While social justice education has a rich and ancient history within the Catholic Church, academic disciplines have only recently begun to make the idea of social justice relevant within courses for undergraduates. In the communication discipline, debate about social justice has been lively and varied over the last two decades, and has provided rich entry points for philosophical interpretation. This paper considers interpersonal communication from the vantage point of social justice in the Catholic intellectual tradition. While the importance of friendship for society is nothing new (Aristotle addressed this issue in the Nicomachean Ethics), contemporary cultural hindrances to a just or spiritual friendship are many in the United States. The essay discusses philosophies surrounding social justice, communication, and friendship–ultimately asking what a university course centered on “soul friendship” might look like.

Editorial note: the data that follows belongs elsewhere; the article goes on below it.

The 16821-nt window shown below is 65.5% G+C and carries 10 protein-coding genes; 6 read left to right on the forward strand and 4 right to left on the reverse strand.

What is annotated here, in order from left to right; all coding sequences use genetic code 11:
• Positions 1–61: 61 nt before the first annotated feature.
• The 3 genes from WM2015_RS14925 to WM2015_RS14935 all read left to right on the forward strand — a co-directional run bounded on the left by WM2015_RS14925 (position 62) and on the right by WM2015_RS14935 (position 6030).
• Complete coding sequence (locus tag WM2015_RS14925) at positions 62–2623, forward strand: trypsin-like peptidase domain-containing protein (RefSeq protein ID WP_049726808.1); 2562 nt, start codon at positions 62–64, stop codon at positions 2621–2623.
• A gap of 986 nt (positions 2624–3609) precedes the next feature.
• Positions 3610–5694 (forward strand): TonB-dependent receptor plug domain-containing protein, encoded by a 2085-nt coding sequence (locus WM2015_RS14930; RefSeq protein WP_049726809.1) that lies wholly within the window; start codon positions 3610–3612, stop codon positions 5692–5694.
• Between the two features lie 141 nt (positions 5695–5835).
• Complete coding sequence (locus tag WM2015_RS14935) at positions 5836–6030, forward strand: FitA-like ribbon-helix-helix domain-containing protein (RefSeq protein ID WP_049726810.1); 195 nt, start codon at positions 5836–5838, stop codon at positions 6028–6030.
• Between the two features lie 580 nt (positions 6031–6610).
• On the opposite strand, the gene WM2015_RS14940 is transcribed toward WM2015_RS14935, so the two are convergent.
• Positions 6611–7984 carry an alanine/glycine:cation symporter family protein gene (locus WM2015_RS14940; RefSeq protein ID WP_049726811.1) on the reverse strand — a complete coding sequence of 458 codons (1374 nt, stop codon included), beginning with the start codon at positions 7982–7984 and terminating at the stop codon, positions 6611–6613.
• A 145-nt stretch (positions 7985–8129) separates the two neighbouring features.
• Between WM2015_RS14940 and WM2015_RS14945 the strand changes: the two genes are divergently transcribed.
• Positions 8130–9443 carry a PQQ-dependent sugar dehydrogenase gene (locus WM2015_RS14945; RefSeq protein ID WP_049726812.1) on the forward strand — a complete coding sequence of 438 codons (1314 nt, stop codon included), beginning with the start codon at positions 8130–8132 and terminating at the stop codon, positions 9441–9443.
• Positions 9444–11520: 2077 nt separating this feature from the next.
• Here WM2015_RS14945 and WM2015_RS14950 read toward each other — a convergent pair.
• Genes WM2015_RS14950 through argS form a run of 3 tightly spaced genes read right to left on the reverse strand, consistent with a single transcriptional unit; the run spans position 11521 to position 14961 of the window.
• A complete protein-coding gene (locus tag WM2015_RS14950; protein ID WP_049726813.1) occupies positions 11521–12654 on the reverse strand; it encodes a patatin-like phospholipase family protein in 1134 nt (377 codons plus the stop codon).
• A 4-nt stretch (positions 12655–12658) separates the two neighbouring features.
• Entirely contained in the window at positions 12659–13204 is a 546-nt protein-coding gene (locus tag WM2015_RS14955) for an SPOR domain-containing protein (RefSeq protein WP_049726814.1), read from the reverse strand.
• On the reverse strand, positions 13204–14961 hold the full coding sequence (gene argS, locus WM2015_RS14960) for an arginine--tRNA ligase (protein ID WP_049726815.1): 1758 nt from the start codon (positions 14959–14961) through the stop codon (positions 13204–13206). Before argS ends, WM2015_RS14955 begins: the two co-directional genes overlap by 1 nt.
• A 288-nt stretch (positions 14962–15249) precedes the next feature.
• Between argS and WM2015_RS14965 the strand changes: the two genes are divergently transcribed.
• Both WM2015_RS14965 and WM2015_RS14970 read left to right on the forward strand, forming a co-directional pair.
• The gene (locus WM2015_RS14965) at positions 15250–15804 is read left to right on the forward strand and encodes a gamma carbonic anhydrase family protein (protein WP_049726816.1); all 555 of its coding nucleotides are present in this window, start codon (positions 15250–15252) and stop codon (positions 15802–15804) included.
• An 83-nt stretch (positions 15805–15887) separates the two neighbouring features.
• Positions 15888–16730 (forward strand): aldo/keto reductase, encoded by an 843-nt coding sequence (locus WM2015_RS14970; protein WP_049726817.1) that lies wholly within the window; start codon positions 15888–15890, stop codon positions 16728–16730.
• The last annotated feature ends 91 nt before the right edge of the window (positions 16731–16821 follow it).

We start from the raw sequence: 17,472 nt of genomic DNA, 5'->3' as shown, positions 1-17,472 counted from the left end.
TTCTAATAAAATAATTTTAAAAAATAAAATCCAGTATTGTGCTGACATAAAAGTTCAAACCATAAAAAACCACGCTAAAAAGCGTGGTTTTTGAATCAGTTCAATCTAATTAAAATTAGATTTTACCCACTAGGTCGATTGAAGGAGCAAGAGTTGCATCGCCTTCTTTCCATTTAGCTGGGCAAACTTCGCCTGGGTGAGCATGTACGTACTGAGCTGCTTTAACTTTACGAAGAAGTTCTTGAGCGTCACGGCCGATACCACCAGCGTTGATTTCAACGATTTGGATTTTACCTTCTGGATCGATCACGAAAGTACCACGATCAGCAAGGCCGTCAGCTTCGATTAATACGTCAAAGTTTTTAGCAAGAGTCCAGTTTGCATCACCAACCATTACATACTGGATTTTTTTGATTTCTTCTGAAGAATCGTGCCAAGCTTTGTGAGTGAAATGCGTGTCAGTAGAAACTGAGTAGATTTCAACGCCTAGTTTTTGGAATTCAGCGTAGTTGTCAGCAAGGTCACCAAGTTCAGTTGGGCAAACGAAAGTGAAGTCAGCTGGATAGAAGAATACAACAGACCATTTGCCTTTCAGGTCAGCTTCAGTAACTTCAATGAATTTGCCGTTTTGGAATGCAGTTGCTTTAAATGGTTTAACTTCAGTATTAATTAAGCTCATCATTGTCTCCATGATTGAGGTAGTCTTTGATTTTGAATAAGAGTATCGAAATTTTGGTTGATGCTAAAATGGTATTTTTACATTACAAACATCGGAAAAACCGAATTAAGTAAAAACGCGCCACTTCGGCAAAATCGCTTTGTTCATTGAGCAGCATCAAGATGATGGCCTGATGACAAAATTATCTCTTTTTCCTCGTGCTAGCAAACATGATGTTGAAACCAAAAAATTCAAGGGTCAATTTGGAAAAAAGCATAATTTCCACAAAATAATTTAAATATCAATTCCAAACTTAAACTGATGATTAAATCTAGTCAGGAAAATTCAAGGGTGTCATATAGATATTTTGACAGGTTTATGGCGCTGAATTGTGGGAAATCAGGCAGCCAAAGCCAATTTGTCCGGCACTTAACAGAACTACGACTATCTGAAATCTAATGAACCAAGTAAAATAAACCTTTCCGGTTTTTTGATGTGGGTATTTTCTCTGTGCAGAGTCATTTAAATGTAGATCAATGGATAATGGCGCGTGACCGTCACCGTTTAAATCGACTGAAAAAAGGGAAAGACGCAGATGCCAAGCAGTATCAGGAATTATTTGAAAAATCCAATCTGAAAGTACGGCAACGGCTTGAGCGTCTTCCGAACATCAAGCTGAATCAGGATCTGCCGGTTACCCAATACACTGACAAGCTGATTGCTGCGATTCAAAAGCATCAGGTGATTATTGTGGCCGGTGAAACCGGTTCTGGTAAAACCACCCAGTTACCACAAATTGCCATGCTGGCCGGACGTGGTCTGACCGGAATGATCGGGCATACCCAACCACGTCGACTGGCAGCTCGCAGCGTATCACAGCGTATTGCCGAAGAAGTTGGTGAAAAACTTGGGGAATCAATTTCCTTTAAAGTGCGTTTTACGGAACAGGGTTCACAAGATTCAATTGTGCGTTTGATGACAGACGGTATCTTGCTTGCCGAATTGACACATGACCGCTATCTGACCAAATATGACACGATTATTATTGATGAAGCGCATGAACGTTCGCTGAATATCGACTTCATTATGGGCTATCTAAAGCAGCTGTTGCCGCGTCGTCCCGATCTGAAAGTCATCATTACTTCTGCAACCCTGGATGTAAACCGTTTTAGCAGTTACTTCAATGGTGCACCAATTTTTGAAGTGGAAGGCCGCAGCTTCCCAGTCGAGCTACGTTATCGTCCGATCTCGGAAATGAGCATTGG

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Roberts, K. G. (2012). Teaching a Catholic Philosophy of Interpersonal Communication: The Case for “Soul Friendship”. Journal of Catholic Education, 16 (1). Retrieved from http://digitalcommons.lmu.edu/ce/vol16/iss1/1